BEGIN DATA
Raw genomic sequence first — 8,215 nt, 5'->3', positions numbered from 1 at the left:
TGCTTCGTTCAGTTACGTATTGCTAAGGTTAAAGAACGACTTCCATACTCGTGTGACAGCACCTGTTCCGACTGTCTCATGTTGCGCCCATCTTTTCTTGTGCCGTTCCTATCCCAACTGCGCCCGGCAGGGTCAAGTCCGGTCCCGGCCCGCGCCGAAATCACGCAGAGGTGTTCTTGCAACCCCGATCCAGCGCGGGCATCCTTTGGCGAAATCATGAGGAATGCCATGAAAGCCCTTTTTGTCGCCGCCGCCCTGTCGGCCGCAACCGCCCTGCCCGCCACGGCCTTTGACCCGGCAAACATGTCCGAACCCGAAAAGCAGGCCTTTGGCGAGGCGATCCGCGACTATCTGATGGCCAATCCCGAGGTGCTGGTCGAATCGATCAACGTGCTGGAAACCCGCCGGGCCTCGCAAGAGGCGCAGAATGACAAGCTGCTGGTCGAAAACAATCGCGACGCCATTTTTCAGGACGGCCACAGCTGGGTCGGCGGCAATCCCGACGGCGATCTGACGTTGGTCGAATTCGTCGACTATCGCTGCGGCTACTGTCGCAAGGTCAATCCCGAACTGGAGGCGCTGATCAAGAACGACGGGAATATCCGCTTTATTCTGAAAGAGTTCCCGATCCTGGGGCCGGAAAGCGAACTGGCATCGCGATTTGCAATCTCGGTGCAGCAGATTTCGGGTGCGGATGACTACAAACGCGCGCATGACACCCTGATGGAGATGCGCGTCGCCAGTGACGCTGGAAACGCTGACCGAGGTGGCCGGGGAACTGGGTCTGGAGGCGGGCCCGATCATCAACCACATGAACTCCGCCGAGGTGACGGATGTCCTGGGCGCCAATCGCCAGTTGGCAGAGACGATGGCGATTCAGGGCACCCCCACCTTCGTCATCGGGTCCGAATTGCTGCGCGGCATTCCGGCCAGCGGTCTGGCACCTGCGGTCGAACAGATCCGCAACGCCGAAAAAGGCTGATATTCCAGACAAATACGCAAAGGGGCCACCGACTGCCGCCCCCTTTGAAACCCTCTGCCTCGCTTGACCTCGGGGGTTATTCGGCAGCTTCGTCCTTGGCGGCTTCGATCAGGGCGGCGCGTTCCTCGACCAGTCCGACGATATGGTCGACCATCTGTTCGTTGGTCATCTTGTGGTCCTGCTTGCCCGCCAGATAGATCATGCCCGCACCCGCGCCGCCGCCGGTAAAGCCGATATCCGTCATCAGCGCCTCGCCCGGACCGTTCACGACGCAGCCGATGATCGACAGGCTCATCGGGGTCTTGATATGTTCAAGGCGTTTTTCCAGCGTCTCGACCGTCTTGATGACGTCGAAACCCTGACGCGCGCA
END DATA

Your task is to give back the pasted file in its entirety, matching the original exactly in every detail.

Raw genomic sequence first — 8,215 nt, 5'->3', positions numbered from 1 at the left:
TGCTTCGTTCAGTTACGTATTGCTAAGGTTAAAGAACGACTTCCATACTCGTGTGACAGCACCTGTTCCGACTGTCTCATGTTGCGCCCATCTTTTCTTGTGCCGTTCCTATCCCAACTGCGCCCGGCAGGGTCAAGTCCGGTCCCGGCCCGCGCCGAAATCACGCAGAGGTGTTCTTGCAACCCCGATCCAGCGCGGGCATCCTTTGGCGAAATCATGAGGAATGCCATGAAAGCCCTTTTTGTCGCCGCCGCCCTGTCGGCCGCAACCGCCCTGCCCGCCACGGCCTTTGACCCGGCAAACATGTCCGAACCCGAAAAGCAGGCCTTTGGCGAGGCGATCCGCGACTATCTGATGGCCAATCCCGAGGTGCTGGTCGAATCGATCAACGTGCTGGAAACCCGCCGGGCCTCGCAAGAGGCGCAGAATGACAAGCTGCTGGTCGAAAACAATCGCGACGCCATTTTTCAGGACGGCCACAGCTGGGTCGGCGGCAATCCCGACGGCGATCTGACGTTGGTCGAATTCGTCGACTATCGCTGCGGCTACTGTCGCAAGGTCAATCCCGAACTGGAGGCGCTGATCAAGAACGACGGGAATATCCGCTTTATTCTGAAAGAGTTCCCGATCCTGGGGCCGGAAAGCGAACTGGCATCGCGATTTGCAATCTCGGTGCAGCAGATTTCGGGTGCGGATGACTACAAACGCGCGCATGACACCCTGATGGAGATGCGCGTCGCCAGTGACGCTGGAAACGCTGACCGAGGTGGCCGGGGAACTGGGTCTGGAGGCGGGCCCGATCATCAACCACATGAACTCCGCCGAGGTGACGGATGTCCTGGGCGCCAATCGCCAGTTGGCAGAGACGATGGCGATTCAGGGCACCCCCACCTTCGTCATCGGGTCCGAATTGCTGCGCGGCATTCCGGCCAGCGGTCTGGCACCTGCGGTCGAACAGATCCGCAACGCCGAAAAAGGCTGATATTCCAGACAAATACGCAAAGGGGCCACCGACTGCCGCCCCCTTTGAAACCCTCTGCCTCGCTTGACCTCGGGGGTTATTCGGCAGCTTCGTCCTTGGCGGCTTCGATCAGGGCGGCGCGTTCCTCGACCAGTCCGACGATATGGTCGACCATCTGTTCGTTGGTCATCTTGTGGTCCTGCTTGCCCGCCAGATAGATCATGCCCGCACCCGCGCCGCCGCCGGTAAAGCCGATATCCGTCATCAGCGCCTCGCCCGGACCGTTCACGACGCAGCCGATGATCGACAGGCTCATCGGGGTCTTGATATGTTCAAGGCGTTTTTCCAGCGTCTCGACCGTCTTGATGACGTCGAAACCCTGACGCGCGCA